Have you ever considered that the route to a low-carbon future may not be through measuring carbon at all? Trying to appraise a building’s operational performance by its carbon emissions can be complex and confusing, since this cannot be directly measured and alters over time. However, energy consumption is a much clearer metric.
As engineers and building designers, we’re used to dealing with energy in units of kilowatt-hours. So we can design buildings to use less energy. And we can monitor and measure that energy consumption through utility bills – usually the electricity and gas a building uses.
However, as the world tackles climate change the focus has shifted towards carbon. So we must convert our figures for energy consumption into carbon emissions. The idea is to try and achieve the lowest possible carbon emissions – because different forms of energy produce different amounts of carbon.
In other words, carbon is being used very much like a common currency. This introduces complexity because the exchange rates used to convert different forms of energy into carbon changes frequently.
For example, if more renewable or nuclear power generation comes on-stream then the carbon content of electricity from the national grid would be reduced. Similarly, as the proportion of gas imported to the UK increases, so does the carbon intensity of gas fired plant equipment. This can radically alter the choice of systems and solutions put forward by design teams.
For a building designer, this means the rules keep changing – sometimes even during the life of a project. The carbon factors used to determine Building Regulations compliance and Energy Performance Certificates in the UK are updated with each new revision, typically every three or four years. As a result, it is possible for completed buildings to be labelled with a very different energy rating than expected during design, potentially leading to premature obsolescence.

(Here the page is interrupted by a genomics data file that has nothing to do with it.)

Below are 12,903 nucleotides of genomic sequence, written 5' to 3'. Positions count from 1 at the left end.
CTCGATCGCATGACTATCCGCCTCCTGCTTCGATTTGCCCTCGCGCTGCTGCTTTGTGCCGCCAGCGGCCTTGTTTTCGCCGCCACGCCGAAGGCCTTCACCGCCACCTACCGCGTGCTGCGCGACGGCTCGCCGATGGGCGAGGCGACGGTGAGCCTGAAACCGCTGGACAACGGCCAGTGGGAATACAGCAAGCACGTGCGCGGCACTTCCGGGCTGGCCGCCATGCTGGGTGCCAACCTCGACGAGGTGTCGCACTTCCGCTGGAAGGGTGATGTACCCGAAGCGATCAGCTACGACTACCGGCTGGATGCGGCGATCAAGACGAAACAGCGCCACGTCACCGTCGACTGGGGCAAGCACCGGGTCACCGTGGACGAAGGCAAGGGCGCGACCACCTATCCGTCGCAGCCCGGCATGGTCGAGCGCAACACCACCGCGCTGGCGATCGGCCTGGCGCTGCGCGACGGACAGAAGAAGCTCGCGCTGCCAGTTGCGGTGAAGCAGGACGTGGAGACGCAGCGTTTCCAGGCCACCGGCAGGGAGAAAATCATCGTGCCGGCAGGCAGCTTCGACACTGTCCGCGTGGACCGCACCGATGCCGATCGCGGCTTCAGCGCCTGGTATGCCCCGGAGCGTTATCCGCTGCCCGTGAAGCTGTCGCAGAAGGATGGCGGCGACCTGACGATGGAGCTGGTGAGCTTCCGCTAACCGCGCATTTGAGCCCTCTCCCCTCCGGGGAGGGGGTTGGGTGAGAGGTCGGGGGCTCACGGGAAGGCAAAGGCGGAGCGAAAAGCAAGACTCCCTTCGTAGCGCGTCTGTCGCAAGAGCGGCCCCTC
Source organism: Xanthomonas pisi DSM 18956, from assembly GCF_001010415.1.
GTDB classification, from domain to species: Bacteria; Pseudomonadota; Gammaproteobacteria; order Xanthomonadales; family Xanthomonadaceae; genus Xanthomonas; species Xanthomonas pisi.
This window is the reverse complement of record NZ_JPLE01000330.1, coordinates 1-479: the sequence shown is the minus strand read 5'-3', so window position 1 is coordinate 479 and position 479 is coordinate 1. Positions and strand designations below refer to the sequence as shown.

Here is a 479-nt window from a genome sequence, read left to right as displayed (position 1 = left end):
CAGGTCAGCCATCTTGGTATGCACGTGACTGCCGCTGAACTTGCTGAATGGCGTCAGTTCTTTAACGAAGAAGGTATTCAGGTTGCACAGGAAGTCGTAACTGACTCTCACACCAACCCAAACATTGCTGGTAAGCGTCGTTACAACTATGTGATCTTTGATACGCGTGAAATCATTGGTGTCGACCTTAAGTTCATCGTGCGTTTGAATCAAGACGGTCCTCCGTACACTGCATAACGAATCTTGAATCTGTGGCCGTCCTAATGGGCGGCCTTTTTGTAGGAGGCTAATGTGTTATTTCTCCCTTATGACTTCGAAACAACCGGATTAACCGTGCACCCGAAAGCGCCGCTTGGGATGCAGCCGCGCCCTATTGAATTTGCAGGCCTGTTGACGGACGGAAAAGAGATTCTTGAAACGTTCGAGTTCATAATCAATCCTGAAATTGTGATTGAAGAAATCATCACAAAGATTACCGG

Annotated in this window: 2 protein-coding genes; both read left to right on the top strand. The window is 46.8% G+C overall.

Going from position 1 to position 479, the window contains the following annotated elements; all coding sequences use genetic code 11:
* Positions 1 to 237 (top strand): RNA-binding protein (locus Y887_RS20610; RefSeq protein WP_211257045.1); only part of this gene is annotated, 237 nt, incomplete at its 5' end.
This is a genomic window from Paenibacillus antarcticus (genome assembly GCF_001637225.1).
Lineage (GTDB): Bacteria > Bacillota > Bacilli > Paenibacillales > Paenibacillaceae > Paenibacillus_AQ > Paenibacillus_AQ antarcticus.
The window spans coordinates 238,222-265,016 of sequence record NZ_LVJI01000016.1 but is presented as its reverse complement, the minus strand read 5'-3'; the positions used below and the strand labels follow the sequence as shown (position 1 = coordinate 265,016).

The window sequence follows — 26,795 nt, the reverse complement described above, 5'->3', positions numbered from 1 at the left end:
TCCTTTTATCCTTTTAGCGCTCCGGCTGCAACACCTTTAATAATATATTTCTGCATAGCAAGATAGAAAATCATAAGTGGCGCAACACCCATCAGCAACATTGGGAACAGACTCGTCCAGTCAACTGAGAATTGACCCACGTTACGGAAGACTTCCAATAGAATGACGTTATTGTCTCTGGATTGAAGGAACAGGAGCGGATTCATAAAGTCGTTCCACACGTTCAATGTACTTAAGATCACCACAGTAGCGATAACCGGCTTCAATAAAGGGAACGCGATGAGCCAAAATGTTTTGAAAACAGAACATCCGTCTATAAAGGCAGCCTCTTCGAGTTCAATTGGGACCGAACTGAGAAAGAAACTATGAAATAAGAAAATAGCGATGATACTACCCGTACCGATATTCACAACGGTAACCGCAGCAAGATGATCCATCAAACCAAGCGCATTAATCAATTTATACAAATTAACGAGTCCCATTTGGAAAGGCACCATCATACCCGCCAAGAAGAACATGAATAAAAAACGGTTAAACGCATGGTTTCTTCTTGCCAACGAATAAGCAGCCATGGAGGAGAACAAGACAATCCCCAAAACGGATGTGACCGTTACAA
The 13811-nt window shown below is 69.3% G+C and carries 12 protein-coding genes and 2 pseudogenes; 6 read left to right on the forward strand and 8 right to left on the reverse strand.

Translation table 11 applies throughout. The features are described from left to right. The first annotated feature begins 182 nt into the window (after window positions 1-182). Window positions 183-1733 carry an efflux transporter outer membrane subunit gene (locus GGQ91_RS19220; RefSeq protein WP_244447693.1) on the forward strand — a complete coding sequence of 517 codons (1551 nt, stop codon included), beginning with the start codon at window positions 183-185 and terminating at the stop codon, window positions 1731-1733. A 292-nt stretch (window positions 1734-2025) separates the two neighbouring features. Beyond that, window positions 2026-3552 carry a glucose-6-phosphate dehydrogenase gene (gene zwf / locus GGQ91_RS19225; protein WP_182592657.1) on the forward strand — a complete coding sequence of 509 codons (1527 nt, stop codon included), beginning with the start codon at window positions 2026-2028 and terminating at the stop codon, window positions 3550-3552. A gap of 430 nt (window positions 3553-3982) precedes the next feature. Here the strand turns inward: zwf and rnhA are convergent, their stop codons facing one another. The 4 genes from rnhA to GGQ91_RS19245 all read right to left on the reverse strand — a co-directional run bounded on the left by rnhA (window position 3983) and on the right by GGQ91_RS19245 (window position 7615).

When the 2006 Building Regulations were published, the ratio of carbon content per kilowatt-hour between electricity and gas was just under 2.2. In 2010, this ratio had risen to over 2.6, an increase of 20% and it continues to change over time. This makes it hard to confidently predict future building performance compared to an identical building served by a different energy source. That building may use the same amount of energy as when it was designed, but perform less well on carbon emissions because the exchange rate has changed.
So what can we do about this situation? Governments and their advisors should take a more long-term view of the carbon content of fuels, especially grid supplied electricity, when they revise Building Regulations. Using 15-year averages would be better than using three-year averages and would help to stabilise the market.
But I think this misses the point. Energy efficiency should focus on reduction of consumption in the first instance, before considering the carbon content of how that demand is met. Energy consumption is readily measured and managed through direct metering, without the need for currency conversion. The introduction of a cap on energy required to meet the base building loads (such as the Fabric Energy Efficiency Standard developed for domestic buildings) would be a sensible step for the non-domestic sector.
Thinking of a low-energy future instead of a low-carbon future also puts the numbers in terms people can more readily understand. Too much emphasis is placed on the comparative difference between carbon emissions from buildings still in design and calculated benchmarks. A return to absolute energy demand figures would be more intuitive and transparent for all involved in the property industry.
We don’t need such complexity to tackle climate change; simply focusing on reducing energy consumption would still lower carbon emissions and also be likely to motivate building users through tangible reductions in their energy bills.
So, who's with me? Let's make energy the metric for a low-carbon future.